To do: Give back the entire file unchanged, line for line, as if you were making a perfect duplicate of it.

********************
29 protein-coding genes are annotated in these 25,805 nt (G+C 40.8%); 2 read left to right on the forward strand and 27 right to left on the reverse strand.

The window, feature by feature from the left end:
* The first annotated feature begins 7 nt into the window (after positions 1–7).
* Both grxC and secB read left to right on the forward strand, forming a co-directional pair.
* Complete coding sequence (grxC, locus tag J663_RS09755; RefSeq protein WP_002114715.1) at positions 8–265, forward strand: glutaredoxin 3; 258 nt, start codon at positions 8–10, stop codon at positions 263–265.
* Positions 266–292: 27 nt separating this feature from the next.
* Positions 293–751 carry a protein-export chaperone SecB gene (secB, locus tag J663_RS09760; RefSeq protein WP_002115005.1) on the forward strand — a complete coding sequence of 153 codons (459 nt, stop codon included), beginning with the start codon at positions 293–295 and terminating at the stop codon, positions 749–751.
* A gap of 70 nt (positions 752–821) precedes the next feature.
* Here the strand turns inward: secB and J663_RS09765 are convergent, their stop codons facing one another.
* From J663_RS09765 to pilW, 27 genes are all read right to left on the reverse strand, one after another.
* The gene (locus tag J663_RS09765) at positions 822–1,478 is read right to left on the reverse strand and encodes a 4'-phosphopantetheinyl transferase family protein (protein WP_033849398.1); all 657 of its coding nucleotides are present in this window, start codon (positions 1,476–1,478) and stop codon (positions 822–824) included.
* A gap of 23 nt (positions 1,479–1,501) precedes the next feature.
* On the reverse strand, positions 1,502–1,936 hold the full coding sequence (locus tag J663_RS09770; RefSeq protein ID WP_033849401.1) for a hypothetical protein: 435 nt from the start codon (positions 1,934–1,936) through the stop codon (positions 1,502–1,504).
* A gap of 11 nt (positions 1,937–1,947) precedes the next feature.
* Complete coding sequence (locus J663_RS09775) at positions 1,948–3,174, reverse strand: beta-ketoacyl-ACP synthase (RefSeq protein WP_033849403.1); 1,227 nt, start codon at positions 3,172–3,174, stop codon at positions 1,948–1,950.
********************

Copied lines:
29 protein-coding genes are annotated in these 25,805 nt (G+C 40.8%); 2 read left to right on the forward strand and 27 right to left on the reverse strand.

The window, feature by feature from the left end:
* The first annotated feature begins 7 nt into the window (after positions 1–7).
* Both grxC and secB read left to right on the forward strand, forming a co-directional pair.
* Complete coding sequence (grxC, locus tag J663_RS09755; RefSeq protein WP_002114715.1) at positions 8–265, forward strand: glutaredoxin 3; 258 nt, start codon at positions 8–10, stop codon at positions 263–265.
* Positions 266–292: 27 nt separating this feature from the next.
* Positions 293–751 carry a protein-export chaperone SecB gene (secB, locus tag J663_RS09760; RefSeq protein WP_002115005.1) on the forward strand — a complete coding sequence of 153 codons (459 nt, stop codon included), beginning with the start codon at positions 293–295 and terminating at the stop codon, positions 749–751.
* A gap of 70 nt (positions 752–821) precedes the next feature.
* Here the strand turns inward: secB and J663_RS09765 are convergent, their stop codons facing one another.
* From J663_RS09765 to pilW, 27 genes are all read right to left on the reverse strand, one after another.
* The gene (locus tag J663_RS09765) at positions 822–1,478 is read right to left on the reverse strand and encodes a 4'-phosphopantetheinyl transferase family protein (protein WP_033849398.1); all 657 of its coding nucleotides are present in this window, start codon (positions 1,476–1,478) and stop codon (positions 822–824) included.
* A gap of 23 nt (positions 1,479–1,501) precedes the next feature.
* On the reverse strand, positions 1,502–1,936 hold the full coding sequence (locus tag J663_RS09770; RefSeq protein ID WP_033849401.1) for a hypothetical protein: 435 nt from the start codon (positions 1,934–1,936) through the stop codon (positions 1,502–1,504).
* A gap of 11 nt (positions 1,937–1,947) precedes the next feature.
* Complete coding sequence (locus J663_RS09775) at positions 1,948–3,174, reverse strand: beta-ketoacyl-ACP synthase (RefSeq protein WP_033849403.1); 1,227 nt, start codon at positions 3,172–3,174, stop codon at positions 1,948–1,950.